Friday, September 17, 2010

Papaya supplies recover from cold-caused shortages

Stung by unexpected colder weather, papaya volume declined considerably during the spring and early summer.

In early August, grower-shippers say volume has been returning to normal.

In Belize, temperatures in January and February fell into the 50s and 60s.

Though not freezing conditions, those temperatures can stunt plant growth.

The plants, however, began recovering in June and supplies have begun returning to normal, said Mary Ostlund, director of marketing for Brooks Tropicals Inc., Homestead, Fla.

Papaya supplies recover from cold-caused shortages

Courtesy Brooks Tropicals

Though papaya volume declined considerably during the spring and early summer, volume by early August was beginning to return to nomal, shippers say.

“Retailers need wait no longer for promotional opportunities on papayas,” she said in late August. “Our volumes were much lower than expected through June. Now that weather patterns are back to normal, we are starting to see normal papaya production.”

Though Belize growers produce papaya throughout the year, volume surges in the hotter months, when papaya thrives, Ostlund said.

As most plantings occur in June, July and August, Brooks has been able to project volumes throughout the year by coordinating plantings to bring less cyclical volumes to market, she said.

Brooks expects to ship 2 million 32-pound cartons of papayas this season.

Brooks sees papaya demand increasing.

“We think quality makes the demand increase, especially for papaya,” Ostlund said. “The overall demand in the general consumer market is increasing as the Latino and Asian markets are remaining relatively steady. If papaya had a P.R. agent, we would hire him. It’s a great talked-about fruit.”

Once consumers overcome the initial hurdle of deciding how to experience a new fruit, Ostlund said they test the waters and consider ways to include fruit such as papaya in meals.

She said papaya isn’t like an ingredient in a recipe where one can add too much or too little of the item.

Ostlund said papaya is amenable to many recipes as shoppers can add as many chunks of papaya they like.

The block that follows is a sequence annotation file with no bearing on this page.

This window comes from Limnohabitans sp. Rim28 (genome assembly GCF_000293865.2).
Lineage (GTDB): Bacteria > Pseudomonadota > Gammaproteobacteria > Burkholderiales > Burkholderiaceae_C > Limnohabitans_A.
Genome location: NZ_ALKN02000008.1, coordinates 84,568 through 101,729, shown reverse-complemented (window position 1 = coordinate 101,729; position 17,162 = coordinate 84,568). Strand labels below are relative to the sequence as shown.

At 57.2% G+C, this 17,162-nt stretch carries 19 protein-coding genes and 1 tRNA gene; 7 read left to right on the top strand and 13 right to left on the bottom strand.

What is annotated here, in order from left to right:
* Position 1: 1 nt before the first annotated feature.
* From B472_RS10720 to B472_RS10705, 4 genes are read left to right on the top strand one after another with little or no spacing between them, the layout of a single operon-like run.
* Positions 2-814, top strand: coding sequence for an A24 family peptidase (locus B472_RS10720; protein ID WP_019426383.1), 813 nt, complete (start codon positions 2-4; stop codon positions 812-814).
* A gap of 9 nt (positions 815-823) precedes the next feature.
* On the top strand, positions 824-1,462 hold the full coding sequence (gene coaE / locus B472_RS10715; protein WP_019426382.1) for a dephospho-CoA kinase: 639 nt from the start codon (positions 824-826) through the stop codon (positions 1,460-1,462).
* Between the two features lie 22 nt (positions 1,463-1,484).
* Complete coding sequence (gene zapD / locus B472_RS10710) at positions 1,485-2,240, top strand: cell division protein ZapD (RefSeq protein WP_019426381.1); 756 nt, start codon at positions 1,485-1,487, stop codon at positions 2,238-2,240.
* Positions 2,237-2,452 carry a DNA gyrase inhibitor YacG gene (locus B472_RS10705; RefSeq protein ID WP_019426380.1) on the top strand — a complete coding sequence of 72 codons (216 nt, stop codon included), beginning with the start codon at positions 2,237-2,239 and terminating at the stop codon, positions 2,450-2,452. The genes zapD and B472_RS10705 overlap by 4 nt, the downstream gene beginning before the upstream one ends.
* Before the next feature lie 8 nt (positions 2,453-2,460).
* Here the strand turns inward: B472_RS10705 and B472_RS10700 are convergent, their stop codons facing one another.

Brooks markets its papayas under its Caribbean Red and Caribbean Sunrise labels.

Brooks’ ships papayas in redesigned box

Excerpt from an article in the 9/16/10 The Packer by Doug Ohlemeier

Brooks Tropicals Inc., Homestead, Fla., has switched to shipping its Caribbean red papayas in a new type of box.

Since January, Brooks has been increasing the packing of its fruit in the box that Mary Ostlund, director of marketing, calls a corner post box.

Replacing a former carton Brooks used that wasn’t as display ready, the new container has a shorter top and graphics, Ostlund said.

“For the past six months, the box has gone through a trial period where we tested its stability and rigidity,” she said. “Designing a papaya box isn’t easy. Papayas love humidity while cardboard doesn’t.”

Brooks had machinery built to the company’s specifications to construct a box that provides optimal fruit protection while giving papayas the humid environment, Ostlund said.

She said Brooks has received strong retailer feedback on the packs.

Besides its Belize papayas, Brooks is a leading grower, packer and shipper of south Florida avocados and starfruit, Mexican limes, Jamaican Uniq fruit and ships smaller volumes of other tropicals.

Friday, September 3, 2010

September is Papaya month

So says the German chocolate company chocri (they spell it lower case), and who are we to argue!

If you go to t
he chocri website you can customize your own chocolate bar. Choose a base chocolate (white, dark or milk chocolate) and your favorite toppings (over 100 to choose from). Dried papaya is one of them. The bars are hand-made in Germany and then shipped to you.

Here's a screen capture of their papaya topping.

New tradeshow banners

Brooks Tropicals goes to several tradeshows and travels to a number of food shows during the year.

Sometimes the space we're given at these different shows won't allow our large PMA booth nor our mid-sized booth. That's where these banners come in. 40 inches wide, 8 feet tall, these banners can fit into any small sized booth, and they're quick and easy to set-up too!

These banners will do double duty for customer visits. With such eye-catching graphics, our visiting customers might actually, perhaps for a moment or two, imagine a red carpet below their feet.